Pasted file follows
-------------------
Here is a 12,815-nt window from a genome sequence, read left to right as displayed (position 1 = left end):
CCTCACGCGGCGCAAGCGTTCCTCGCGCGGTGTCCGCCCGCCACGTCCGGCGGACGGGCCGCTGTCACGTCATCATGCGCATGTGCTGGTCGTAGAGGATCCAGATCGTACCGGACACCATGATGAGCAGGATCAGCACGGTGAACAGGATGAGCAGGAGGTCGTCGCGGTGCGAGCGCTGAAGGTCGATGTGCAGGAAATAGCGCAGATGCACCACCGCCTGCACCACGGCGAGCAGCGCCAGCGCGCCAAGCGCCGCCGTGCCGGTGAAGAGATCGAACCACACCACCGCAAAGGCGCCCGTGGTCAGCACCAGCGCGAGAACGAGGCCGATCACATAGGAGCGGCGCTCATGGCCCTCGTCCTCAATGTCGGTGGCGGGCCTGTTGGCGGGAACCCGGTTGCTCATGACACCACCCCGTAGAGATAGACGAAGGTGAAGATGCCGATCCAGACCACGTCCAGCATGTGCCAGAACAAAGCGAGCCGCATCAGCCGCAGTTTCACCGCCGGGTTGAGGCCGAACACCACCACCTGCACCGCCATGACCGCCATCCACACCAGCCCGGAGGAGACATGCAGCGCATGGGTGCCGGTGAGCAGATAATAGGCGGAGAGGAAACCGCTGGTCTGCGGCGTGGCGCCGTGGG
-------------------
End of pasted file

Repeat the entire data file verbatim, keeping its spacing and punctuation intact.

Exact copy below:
Here is a 12,815-nt window from a genome sequence, read left to right as displayed (position 1 = left end):
CCTCACGCGGCGCAAGCGTTCCTCGCGCGGTGTCCGCCCGCCACGTCCGGCGGACGGGCCGCTGTCACGTCATCATGCGCATGTGCTGGTCGTAGAGGATCCAGATCGTACCGGACACCATGATGAGCAGGATCAGCACGGTGAACAGGATGAGCAGGAGGTCGTCGCGGTGCGAGCGCTGAAGGTCGATGTGCAGGAAATAGCGCAGATGCACCACCGCCTGCACCACGGCGAGCAGCGCCAGCGCGCCAAGCGCCGCCGTGCCGGTGAAGAGATCGAACCACACCACCGCAAAGGCGCCCGTGGTCAGCACCAGCGCGAGAACGAGGCCGATCACATAGGAGCGGCGCTCATGGCCCTCGTCCTCAATGTCGGTGGCGGGCCTGTTGGCGGGAACCCGGTTGCTCATGACACCACCCCGTAGAGATAGACGAAGGTGAAGATGCCGATCCAGACCACGTCCAGCATGTGCCAGAACAAAGCGAGCCGCATCAGCCGCAGTTTCACCGCCGGGTTGAGGCCGAACACCACCACCTGCACCGCCATGACCGCCATCCACACCAGCCCGGAGGAGACATGCAGCGCATGGGTGCCGGTGAGCAGATAATAGGCGGAGAGGAAACCGCTGGTCTGCGGCGTGGCGCCGTGGG